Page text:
March 13-14 — The Ohara School of Ikebana, Los Angeles Chapter celebrates the coming of spring with a colorful weekend-long exhibition in the George J. Doizaki Gallery, 244 S. San Pedro St., Level B, Los Angeles, at the Japanese American Cultural and Community Center in Little Tokyo.
Ikebana—one of the traditional arts of Japan has been practiced for more than six hundred years. It developed from the Buddhist ritual of offering flowers to the spirits of dead. By the middle of the fifteenth century, ikebana achieved the status of an art form independent of its religious origins, though it continued to retain strong symbolic and philosophical overtones.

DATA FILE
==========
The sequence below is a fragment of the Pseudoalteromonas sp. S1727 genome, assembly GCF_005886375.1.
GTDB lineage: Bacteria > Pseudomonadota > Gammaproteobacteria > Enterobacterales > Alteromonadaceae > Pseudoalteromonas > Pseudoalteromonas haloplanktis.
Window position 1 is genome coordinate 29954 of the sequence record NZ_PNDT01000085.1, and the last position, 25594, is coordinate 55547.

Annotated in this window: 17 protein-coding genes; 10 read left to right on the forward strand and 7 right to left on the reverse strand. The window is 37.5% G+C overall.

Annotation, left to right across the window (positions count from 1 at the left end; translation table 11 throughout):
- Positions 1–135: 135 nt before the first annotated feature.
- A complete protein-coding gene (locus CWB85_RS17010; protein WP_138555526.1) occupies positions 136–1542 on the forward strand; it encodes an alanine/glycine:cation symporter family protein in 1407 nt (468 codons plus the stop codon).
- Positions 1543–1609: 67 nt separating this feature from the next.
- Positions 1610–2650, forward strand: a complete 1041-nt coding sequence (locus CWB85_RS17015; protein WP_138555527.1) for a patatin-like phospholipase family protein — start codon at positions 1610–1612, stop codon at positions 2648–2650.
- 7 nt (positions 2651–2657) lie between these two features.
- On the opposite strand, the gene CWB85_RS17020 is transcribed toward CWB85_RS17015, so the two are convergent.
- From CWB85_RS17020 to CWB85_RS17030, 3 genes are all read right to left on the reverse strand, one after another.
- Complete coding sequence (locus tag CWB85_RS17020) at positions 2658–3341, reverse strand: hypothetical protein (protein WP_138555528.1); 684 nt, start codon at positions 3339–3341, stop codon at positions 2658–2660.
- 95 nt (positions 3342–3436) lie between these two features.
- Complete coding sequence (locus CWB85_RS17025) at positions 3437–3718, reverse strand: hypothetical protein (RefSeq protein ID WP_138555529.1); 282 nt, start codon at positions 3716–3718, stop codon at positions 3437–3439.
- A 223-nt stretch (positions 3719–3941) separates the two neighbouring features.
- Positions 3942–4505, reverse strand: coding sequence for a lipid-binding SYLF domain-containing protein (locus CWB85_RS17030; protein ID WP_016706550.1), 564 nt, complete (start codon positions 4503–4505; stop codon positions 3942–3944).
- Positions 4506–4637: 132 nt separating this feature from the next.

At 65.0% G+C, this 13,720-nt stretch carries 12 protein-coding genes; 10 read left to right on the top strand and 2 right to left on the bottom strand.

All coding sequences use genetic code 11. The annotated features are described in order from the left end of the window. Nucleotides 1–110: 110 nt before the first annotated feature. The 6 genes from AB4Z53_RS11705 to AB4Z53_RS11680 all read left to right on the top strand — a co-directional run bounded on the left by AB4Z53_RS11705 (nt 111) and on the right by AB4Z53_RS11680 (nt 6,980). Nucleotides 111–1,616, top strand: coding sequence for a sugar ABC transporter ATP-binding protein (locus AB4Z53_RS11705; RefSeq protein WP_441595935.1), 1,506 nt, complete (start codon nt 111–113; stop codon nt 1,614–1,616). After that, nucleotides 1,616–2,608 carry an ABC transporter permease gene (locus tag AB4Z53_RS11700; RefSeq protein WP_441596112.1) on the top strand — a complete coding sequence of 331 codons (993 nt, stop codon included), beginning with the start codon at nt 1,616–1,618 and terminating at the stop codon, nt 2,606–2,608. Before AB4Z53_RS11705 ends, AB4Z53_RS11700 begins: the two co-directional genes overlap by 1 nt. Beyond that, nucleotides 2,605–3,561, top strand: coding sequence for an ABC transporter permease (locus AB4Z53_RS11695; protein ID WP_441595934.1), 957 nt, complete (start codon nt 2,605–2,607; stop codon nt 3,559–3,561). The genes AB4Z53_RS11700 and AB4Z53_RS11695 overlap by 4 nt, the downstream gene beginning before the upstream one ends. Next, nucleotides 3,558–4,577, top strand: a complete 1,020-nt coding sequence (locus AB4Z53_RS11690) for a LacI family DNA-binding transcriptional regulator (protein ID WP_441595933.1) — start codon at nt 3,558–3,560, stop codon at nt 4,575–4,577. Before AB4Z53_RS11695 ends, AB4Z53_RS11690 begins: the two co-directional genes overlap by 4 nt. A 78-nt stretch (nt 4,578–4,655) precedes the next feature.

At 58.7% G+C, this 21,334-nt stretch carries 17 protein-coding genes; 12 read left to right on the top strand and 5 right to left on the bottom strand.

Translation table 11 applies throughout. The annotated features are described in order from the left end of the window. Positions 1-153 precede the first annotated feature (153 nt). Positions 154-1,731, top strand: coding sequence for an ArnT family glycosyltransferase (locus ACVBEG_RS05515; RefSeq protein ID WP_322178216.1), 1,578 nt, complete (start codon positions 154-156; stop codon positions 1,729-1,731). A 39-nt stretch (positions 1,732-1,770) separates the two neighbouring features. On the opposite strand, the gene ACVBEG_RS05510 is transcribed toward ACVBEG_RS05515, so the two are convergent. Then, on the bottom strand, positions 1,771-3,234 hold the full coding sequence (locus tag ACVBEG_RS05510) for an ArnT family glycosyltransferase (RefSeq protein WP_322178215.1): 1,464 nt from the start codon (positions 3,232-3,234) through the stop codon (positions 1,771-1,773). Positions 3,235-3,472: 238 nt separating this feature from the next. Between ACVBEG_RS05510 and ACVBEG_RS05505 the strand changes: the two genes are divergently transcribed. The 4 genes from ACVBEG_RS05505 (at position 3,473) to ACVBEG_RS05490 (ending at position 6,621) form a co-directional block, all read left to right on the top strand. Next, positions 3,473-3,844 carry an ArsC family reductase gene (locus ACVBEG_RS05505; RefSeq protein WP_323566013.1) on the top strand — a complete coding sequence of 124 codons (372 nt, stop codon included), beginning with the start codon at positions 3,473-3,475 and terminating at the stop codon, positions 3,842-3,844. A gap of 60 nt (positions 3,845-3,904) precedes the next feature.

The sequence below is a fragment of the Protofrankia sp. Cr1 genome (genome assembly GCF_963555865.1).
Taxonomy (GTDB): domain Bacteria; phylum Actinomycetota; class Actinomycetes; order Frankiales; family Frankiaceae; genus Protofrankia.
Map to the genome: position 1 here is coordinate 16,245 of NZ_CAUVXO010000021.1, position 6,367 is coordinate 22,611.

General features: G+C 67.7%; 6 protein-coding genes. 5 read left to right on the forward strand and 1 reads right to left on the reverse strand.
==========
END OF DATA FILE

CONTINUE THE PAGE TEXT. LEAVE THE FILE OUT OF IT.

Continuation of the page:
Unshin Ohara (1861-1916), the founder of the Ohara School of Ikebana, developed a style of ikebana to express the beauty of natural scenery. He also integrated brightly colorful Western flowers that had just begun to be imported into Japan. The result of his efforts was Moribana, the first brilliant step in modern ikebana.
The Los Angeles Chapter of the Ohara School of Ikebana was established in 1968 as part of the Ohara School’s efforts to expand its activities not only in Japan, but worldwide. The Los Angeles Chapter is one of the oldest and highly regarded Ikebana organizations in the United States.